Appellate Law

Questioning the Balance Between Dicta and Holding

, The Legal Intelligencer


Jay Evans
Jay Evans

Todd has a point. The Supreme Court's reiteration of principles in Howard without any actual controversy was essentially dicta; arguably, therefore, there was no compelling reason to restate them at all.

Whiteman and 
'Really Good Dicta'

Where does that leave litigants and the trial courts bound to enforce the Supreme Court's holdings, particularly where the Supreme Court has expressed in dicta that it takes its prior holdings seriously? Although no reported decisions have yet to discuss Howard, a recent trial court follow-up to the Howard opinion by Allegheny County Court of Common Pleas Judge Robert J. Colville, Whiteman v. 84 Lumber, G.D. No. 12-020809 (Pa. Com. Pl. Allegh. Cty, Nov. 6, 2013), did attempt to address it.

It's time for a confession. I deliberately left out the end of the definition of obiter dictum above. It ends with "...and therefore not precedential (though it may be considered persuasive)." Dicta can have significant value as persuasive authority, or, to put it as Colville did in Whiteman's oral argument: "It may be dicta, but what if it's really good dicta?"

Colville further refined the question of "really good dicta" in his Whiteman opinion: "Notwithstanding my view that the language in Howard is technically dicta, the language found there is still a remarkably clear expression by five of the seven current justices of the Supreme Court as to what they believe the law should be."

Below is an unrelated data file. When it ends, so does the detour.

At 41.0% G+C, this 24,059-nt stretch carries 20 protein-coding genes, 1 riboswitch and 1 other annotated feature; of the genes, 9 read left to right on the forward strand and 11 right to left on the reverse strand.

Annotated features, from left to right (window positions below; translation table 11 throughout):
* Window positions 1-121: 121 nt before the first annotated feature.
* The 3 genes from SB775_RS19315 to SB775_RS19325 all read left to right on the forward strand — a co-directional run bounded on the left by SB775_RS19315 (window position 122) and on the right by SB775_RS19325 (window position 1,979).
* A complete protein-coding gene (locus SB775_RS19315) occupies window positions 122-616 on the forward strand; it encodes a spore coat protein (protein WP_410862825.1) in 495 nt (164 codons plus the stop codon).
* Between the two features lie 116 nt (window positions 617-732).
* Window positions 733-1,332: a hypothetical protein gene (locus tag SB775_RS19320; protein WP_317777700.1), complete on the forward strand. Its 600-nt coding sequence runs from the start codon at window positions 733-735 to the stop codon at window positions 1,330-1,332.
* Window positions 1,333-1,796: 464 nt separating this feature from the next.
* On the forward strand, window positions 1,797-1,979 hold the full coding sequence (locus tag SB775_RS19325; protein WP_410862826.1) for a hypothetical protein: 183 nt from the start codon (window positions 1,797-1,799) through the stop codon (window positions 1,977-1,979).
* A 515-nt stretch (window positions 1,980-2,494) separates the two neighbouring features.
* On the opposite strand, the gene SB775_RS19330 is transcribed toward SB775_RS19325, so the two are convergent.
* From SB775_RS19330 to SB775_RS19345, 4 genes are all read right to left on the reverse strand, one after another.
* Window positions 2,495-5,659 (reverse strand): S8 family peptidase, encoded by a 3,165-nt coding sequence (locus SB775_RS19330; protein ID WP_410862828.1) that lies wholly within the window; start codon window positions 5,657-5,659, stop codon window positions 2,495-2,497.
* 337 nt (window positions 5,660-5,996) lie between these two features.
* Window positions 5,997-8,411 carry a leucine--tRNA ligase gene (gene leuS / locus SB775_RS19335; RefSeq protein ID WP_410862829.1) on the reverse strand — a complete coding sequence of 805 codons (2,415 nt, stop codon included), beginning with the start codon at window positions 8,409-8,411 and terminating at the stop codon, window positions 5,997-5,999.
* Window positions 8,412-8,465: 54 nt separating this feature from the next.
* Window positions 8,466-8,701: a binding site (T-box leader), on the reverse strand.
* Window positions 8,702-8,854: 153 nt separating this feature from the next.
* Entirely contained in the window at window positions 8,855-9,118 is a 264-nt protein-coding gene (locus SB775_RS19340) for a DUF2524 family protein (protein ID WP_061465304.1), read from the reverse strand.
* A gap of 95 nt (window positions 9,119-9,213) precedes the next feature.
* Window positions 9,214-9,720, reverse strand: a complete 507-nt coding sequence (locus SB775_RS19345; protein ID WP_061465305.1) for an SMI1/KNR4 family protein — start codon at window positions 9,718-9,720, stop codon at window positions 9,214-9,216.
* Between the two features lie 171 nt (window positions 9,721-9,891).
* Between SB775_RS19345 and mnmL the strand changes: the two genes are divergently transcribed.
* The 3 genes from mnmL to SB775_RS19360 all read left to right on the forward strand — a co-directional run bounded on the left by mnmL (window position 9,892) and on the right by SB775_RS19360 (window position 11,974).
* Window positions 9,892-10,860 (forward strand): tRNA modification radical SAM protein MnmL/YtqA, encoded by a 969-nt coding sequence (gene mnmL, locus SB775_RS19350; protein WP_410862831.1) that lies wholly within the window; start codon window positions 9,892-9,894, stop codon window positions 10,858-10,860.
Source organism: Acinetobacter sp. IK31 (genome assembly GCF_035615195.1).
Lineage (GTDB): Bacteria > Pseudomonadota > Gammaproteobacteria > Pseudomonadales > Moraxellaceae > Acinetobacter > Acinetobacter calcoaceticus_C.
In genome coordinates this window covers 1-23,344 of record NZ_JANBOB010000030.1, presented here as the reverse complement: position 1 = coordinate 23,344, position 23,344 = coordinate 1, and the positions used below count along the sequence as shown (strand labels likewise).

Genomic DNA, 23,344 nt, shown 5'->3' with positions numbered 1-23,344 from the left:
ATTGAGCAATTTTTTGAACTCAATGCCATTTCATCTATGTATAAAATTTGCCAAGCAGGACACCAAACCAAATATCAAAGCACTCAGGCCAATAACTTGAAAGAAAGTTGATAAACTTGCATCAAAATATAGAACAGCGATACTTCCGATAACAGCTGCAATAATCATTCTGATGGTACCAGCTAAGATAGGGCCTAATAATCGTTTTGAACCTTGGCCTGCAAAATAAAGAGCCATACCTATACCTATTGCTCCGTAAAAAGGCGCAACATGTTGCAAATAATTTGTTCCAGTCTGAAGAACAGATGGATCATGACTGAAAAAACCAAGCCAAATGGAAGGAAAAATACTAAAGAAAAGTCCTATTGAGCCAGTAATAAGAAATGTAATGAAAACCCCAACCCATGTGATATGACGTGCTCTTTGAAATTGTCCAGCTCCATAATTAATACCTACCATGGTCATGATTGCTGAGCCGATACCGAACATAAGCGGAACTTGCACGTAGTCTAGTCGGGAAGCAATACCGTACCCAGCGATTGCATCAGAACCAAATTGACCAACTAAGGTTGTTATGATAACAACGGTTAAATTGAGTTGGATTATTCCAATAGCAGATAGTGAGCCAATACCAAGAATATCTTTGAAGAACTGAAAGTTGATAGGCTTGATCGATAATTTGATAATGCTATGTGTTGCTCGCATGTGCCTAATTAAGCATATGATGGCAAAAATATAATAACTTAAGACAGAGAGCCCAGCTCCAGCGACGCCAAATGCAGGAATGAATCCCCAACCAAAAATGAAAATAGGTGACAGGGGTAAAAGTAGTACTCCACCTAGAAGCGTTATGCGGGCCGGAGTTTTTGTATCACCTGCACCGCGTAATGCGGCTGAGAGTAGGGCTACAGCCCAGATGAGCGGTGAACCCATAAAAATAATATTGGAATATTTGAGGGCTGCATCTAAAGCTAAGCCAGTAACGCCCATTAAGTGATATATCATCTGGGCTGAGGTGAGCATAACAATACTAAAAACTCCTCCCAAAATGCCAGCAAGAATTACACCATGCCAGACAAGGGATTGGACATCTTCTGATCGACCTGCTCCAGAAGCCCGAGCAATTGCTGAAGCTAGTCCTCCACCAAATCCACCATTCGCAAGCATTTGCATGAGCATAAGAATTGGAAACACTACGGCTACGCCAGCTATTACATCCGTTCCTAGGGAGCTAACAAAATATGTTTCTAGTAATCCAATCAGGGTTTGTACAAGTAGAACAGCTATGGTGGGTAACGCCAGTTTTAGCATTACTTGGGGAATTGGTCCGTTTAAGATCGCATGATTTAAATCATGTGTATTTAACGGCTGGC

Colville also added that "to the extent that the law is presently unclear on these points, it is well within the discretion of trial court judges to accept the statements of the majority in Howard as highly persuasive authority for analyzing future cases."

In other words, Colville suggested that courts ignore "really good dicta" at their peril. Although the definition of "really good" may be in the eye of the beholder, Colville felt that a per curiam of the sort in Howard is a good example of dicta with value in predicting how a court approaches the issues therein.


So, what can trial and appellate practitioners do with or about good dicta? Colville illustrated one direction a trial court can take, but let me offer a few additional observations for litigants as well.

Although it may serve as a strong compass for the lower courts, Howard will likely remain an outlier, as the Supreme Court will not regularly issue a reiteration of principles in that fashion. However, as dicta exists in every appellate decision, don't be afraid to cite applicable dicta as persuasive authority.

Moreover, take the time to dig into the actual language of the decisions of the cases upon which you rely, and be ready to stand your ground on the distinction between dicta and holding. Further, be prepared to show the court that you have applied critical thinking to the distinction, rather than just relying on electronic research or headnotes—failing to make the required connection, or worse, trying to mask dicta as holding, will hurt your credibility with the court.

Finally, get comfortable with the fact that courts are permitted to, and often will, ignore dicta when reaching a decision, no matter how good you think it is.

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